Got a spam call and can’t figure out why (and why you)? Don’t be offended; it’s not personal. Last year Americans received 58.5 billion* robocalls. Not all robocalls are harmful; however, it’s becoming more challenging to weed out the legitimate ones from the scams. I recently had an experience with these modern annoyances.
It was one of the most significant moments in my 8 year old’s life. Finally, FINALLY, he got his own mobile phone number! However, the pinnacle of it all - the inaugural first call to the new number by me, the one who bankrolled this miracle, was taken away when the carrier’s test call rang. I was merely the second call, followed by two more calls that day from my wife and his sibling.
Over the next few weeks, I periodically checked my son’s call history as any good parent/cybersecurity professional would. There were almost no outbound calls – this next generation already lives in a world of Discord and similar apps. But there were inbound calls from all over the place, none of which I recognized.
My kid’s reply when I asked him about it was, “Yeah, I get spam-called like all the time.”
“So do you answer them, and what are they saying?”
“I don’t answer them anymore unless it’s someone I know. It’s all dead air or noises anyway.”
My kid’s brand-new number couldn’t possibly be the target of some nefarious, monstrous scheme just days after the mobile carrier assigned it to him.
Soon after, my cell phone provider added a spam call protection feature to our family’s plan. Once activated, the spam calls somewhat decreased but never went away altogether.
Like my son, we all ignore these calls - they aren’t personal. At least that’s the logical conclusion. One day I accidentally answered a spam call instead of pushing the ignore button. For no good reason, I panicked! I hung up immediately but then spent another minute in suspense, waiting to see if the call would now haunt me by making the lights in my house flicker or worse.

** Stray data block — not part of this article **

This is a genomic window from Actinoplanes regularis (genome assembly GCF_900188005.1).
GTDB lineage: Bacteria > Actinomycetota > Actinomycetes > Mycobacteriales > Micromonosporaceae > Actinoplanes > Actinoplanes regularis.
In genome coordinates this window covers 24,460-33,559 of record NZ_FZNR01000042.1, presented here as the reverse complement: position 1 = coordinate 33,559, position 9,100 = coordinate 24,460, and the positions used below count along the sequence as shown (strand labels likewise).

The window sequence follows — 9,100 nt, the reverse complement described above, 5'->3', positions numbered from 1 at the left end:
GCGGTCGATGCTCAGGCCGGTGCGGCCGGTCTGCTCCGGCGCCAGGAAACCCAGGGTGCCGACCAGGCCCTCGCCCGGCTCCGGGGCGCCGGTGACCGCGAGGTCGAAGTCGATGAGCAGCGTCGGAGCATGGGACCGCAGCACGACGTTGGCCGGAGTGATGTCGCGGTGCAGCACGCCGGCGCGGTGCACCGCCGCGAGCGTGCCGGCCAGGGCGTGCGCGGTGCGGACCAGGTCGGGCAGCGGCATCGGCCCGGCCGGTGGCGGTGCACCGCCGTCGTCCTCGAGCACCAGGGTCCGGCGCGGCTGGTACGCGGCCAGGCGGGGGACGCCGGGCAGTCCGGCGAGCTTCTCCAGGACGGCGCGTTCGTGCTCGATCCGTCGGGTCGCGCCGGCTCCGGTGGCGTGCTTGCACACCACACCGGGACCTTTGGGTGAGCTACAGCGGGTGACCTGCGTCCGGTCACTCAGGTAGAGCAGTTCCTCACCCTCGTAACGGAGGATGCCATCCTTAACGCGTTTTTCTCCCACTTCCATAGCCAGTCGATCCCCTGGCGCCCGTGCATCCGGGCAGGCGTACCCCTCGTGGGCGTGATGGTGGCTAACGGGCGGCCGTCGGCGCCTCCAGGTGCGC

Spam Calls Build Behavior Analysis Profiles
It made no sense, but maybe I was afraid that I had just given away a little glimpse of my existence? What if the calls were tiny pin-pricks to build behavior profiles? Not necessary on me personally (see, I told you it’s not personal!), but on my device, the location, did I answer, how long, what time, etc. That same system might immediately pin-prick another number with a connection to me.
Patterns and relationships matter a lot in cybersecurity. A cybercriminal can combine the pin-pricks with other identifiable digital ‘fingerprints,’ providing an even deeper glimpse into your life. It’s then just a matter of being patient, waiting for the right opportunity to strike. Most successful fraud schemes use little bits and pieces of information making fake identities, devices, or impersonations seem genuine. So, where does that leave my family and me (and yes you)?
Personally, to actively combat them with apps or reporting numbers online is too much work. The numbers usually have fake caller ids anyway. If I see the same number calling me over and over again, I use the number-blocking feature on my phone. Lately, my phone has been helping me out all on its own. A recent software update now gives me additional information on some calls – like those from my contact list, which are considered trusted or numbers that I have called before. Check with your wireless carrier to see how they can help you reduce the number of bothersome calls that light up your mobile phone screen.
A simple, temporary solution I found when the calls are becoming frequent is powering my phone off and then back on. This seems to cut down on the call volume.
Another method is to switch to a privacy-first phone carrier. It cuts down on the ancillary information surrounding your phone like cell tower location recording, third-party reprocessing of text messages, and more. Contact us one of our customer support representatives today to learn more.